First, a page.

When you've entered the entire program,

    • Set the switches to the address of the first instruction.
    • Press the ADDRESS button.
    • Press the RUN button.

    I can't find a clear enough picture of a PDP-5's front panel to refresh my 40-year-old memories, so some details may have been different.
    Last edited: Aug 15, 2013
  7. Aug 15, 2013 #6


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    Some early machines had a front panel that would control the processor, and allow you to manually control the memory data, address data ,run/halt and read/write logic lines with a set of toggle switches.
    http://www.classiccmp.org/hp/UYK-20/uyk panel.jpg
    Core memory board.

    Manual operation:
    You would unset the run switch, set address mode, toggle a address in binary, hit the set switch, set data mode, toggle in the data bits at that address, hit the set button again then repeat for the length of the program. When you were done you would again set the address to the start address of the program, press the set switch and then flip the run switch to start the computer executing instructions at that address.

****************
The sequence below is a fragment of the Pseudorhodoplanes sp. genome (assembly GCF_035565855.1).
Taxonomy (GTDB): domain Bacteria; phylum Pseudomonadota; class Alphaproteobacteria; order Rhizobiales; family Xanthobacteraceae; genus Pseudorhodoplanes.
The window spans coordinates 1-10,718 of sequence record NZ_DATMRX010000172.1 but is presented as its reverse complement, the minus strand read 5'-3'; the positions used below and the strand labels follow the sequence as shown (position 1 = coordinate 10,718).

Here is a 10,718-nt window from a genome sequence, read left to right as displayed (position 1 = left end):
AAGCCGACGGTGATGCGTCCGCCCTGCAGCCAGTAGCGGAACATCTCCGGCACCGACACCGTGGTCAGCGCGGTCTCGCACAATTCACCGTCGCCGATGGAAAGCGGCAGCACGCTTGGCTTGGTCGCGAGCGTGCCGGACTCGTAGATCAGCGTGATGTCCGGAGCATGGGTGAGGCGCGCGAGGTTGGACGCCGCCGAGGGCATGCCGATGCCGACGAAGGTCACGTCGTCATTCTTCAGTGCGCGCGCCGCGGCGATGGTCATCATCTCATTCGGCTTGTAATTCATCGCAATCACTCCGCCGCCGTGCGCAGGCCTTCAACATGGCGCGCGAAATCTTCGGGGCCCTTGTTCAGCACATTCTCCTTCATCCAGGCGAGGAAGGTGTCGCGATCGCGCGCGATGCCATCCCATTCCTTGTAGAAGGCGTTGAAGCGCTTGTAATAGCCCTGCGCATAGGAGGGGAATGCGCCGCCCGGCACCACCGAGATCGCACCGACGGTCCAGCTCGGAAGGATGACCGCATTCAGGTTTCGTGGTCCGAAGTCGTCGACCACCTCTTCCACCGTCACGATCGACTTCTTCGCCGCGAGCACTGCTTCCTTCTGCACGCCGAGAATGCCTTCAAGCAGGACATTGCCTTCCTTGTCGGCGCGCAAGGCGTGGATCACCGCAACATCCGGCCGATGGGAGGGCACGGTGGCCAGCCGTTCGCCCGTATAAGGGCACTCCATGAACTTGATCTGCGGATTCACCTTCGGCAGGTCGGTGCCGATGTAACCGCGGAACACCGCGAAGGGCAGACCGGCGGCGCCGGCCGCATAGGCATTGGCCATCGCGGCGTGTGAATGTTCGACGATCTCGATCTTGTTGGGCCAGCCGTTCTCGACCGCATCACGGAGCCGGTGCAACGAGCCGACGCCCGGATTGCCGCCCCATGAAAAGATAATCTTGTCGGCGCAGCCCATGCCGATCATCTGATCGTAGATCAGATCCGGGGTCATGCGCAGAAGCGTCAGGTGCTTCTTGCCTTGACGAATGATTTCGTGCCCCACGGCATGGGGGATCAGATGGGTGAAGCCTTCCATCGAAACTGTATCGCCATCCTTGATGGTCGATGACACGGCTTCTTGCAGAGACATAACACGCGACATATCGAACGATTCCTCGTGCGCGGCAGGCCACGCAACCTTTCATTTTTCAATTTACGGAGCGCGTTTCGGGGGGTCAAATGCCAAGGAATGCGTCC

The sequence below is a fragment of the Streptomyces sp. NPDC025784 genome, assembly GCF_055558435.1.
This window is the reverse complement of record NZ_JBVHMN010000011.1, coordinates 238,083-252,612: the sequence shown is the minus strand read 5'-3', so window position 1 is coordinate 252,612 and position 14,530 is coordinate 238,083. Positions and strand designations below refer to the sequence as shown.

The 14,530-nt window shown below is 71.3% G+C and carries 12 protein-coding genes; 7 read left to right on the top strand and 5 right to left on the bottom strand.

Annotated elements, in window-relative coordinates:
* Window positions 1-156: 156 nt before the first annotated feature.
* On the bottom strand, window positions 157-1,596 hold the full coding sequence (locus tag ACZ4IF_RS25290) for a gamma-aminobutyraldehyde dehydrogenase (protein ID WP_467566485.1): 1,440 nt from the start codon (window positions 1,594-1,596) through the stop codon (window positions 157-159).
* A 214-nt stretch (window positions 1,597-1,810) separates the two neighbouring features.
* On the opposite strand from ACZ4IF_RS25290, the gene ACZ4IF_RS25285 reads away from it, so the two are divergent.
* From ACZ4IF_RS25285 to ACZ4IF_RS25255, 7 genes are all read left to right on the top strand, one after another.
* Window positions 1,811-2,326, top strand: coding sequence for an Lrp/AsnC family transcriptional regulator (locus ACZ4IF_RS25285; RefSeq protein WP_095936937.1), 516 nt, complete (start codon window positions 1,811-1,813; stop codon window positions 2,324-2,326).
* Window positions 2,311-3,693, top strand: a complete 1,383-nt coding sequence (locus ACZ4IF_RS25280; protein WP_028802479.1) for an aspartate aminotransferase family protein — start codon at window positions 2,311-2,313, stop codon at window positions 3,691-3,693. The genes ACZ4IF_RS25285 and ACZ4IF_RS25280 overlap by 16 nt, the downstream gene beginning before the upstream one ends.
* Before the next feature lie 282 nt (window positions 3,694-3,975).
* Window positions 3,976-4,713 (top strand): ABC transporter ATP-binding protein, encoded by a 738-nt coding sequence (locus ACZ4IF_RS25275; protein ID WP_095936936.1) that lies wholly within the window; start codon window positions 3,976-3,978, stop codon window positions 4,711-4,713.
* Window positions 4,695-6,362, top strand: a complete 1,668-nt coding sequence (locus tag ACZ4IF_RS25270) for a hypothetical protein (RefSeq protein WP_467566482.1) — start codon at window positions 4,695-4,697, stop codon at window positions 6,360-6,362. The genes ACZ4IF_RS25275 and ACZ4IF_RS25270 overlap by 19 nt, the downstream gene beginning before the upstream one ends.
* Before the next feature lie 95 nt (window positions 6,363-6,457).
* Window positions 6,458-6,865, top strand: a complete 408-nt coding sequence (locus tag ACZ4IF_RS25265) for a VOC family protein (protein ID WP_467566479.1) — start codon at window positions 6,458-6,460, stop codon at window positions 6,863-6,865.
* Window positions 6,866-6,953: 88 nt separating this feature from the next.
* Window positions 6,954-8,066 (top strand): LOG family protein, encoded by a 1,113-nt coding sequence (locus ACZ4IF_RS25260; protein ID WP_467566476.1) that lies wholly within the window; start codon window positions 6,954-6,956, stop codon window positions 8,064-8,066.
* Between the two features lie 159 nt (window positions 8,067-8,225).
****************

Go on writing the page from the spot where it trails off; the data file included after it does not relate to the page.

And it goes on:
The easy way:
    Set the mode switch to use the ROM based bootloader to load the program from a 8 level tape reader.
  8. Aug 15, 2013 #7


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    "My" PDP-5 didn't have a ROM bootloader, so I had to enter a short paper-tape-loader program on the front panel switches. Properly-designed programs didn't overwrite the memory area where the paper tape loader resided, so if I was lucky, I needed to enter it only once, right after I turned the machine on. We kept the list of instructions taped on the front panel for handy reference.
    Last edited: Aug 15, 2013
  9. Aug 15, 2013 #8


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    That sounds a bit like the Altair 8800.